I just thought it would be helpful for us to know what had been studied. This was triggered by Sonia's reference to mental health. I agree it's an important thing, but it was just studied by the committee, so we may not want to—
I think long-term care is a big issue too. That's where the problem comes in the hospitals. Lots of the people there have long-term illnesses. In the hospital they use the term “bed-blockers”, but if there was long-term care in hospitals or nursing homes or whatever, it would reduce the pressures on the hospital itself in terms of reducing wait times in the emergency department. I think the committee should look into that.
Home care is great. I know from personal experience that home care works. If you put more money into home care, I think the pressure on hospitals will be reduced as well. I've had personal experience with home care. It works wonders. It would also reduce the overall costs in health care. Lots of seniors want to be in their homes. They don't want to go to a nursing home. They want to be looked after, and with a little bit of home care, I think we can keep them out of the nursing homes and out of the hospitals.
Another thing is the one-stop shop, the clinic where a person can go in and get a blood test and an X-ray. As Sonia suggested, if we had 24-hour health clinics where they do the X-rays and blood tests and all that, that too would reduce the pressures on the hospitals.
I'm wondering, Mr. Davies, what came out of those studies by the committee. Were the recommendations implemented? Did anything come out of those, or are the reports sitting and collecting dust? What happened with those recommendations?
I think we should follow up on that, as a committee, and see where we're at. Maybe those recommendations could be implemented, and maybe that would be a step in the right direction to maybe cut costs or improve health care.
Thanks, Mr. Chair.
The Chair: Thank you, Mr. Kang.
I was going to raise that question as well.
I think we should finish our work. I don't think Doug has stated his priorities yet, so we should finish that. We need to see what the members of this committee would like to do.
I also think it's worthwhile reviewing the past work of the committee to see if there are any standing items that didn't get through. As a committee, we don't need to repeat those items, but if we think they are important, we can move them forward as well. I think that should be one of the things we could do. When we look at our agenda and what we're going to put on it, that's one area.
I know the issue of radio frequency electromagnetic radiation and health of Canadians died just as the House rose. I think there was more to be done at the House level.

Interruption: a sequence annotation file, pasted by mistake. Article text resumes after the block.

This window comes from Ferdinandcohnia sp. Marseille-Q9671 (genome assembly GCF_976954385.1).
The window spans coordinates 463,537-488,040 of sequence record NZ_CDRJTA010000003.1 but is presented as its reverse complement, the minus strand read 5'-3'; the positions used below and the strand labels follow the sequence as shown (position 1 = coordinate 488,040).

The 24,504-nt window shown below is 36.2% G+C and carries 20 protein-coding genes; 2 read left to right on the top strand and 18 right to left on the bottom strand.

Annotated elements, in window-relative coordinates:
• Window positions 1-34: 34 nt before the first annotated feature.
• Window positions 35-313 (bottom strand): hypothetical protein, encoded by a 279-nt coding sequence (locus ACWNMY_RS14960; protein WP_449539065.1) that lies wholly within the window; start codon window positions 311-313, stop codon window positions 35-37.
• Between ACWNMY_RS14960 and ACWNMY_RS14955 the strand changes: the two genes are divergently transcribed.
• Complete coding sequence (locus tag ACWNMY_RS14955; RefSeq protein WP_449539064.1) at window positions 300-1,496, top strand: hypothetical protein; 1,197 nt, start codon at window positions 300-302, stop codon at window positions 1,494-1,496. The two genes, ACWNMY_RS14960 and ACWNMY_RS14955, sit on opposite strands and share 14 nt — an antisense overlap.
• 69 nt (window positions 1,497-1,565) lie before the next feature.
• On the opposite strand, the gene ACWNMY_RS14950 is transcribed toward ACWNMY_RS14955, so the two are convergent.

There are a few that we probably need to consider. They are something else to put on the agenda for what we look at in the future.
First, I know Mr. Davies was going to come forward—and it's listed here—about having the Public Health Agency of Canada and Health Canada officials come to present. I think that would be very valuable. There are some of us who have worked in the system and have some ideas about the system, but I think the overview of the departments would be extremely valuable to all the committee members, especially to those who haven't been here on Parliament Hill for a long period of time.
Second, I think we should have a full discussion with respect to marijuana and its impacts on individuals under the age of 18. I'm happy to discuss the impacts it also has on adults.
I am a pediatric orthopedic surgeon. I have met children in the emergency department who are under the influence. It's exceptionally concerning to me. I think this committee should be aware of what those impacts are, both in the short term and in the long term. There is now documented evidence that exists, at least from the medical profession. I can't speak for others who would like to pontificate on this issue, but I think it's important that at least this committee be well aware of it.
Thank you for putting me in this part of the order, because you're making my job far easier. Many of the things that were on my list have been discussed, so I can just go through some of them to reiterate my feelings on them.
We talked about universal pharmacare. I agree. I spent 20 years of my career as an emergency physician, and I saw people come in sick because they couldn't afford their medication. It's a regular occurrence. If you consider a plan that will make sure that everyone can get their medication, people might say that it's awfully expensive, but it's much more expensive not to. If you look at the cost of one patient who has to come to the emergency department for diabetic ketoacidosis and who ends up in the intensive care unit, you could have probably paid for a lifetime of that patient's insulin for the cost of that one visit.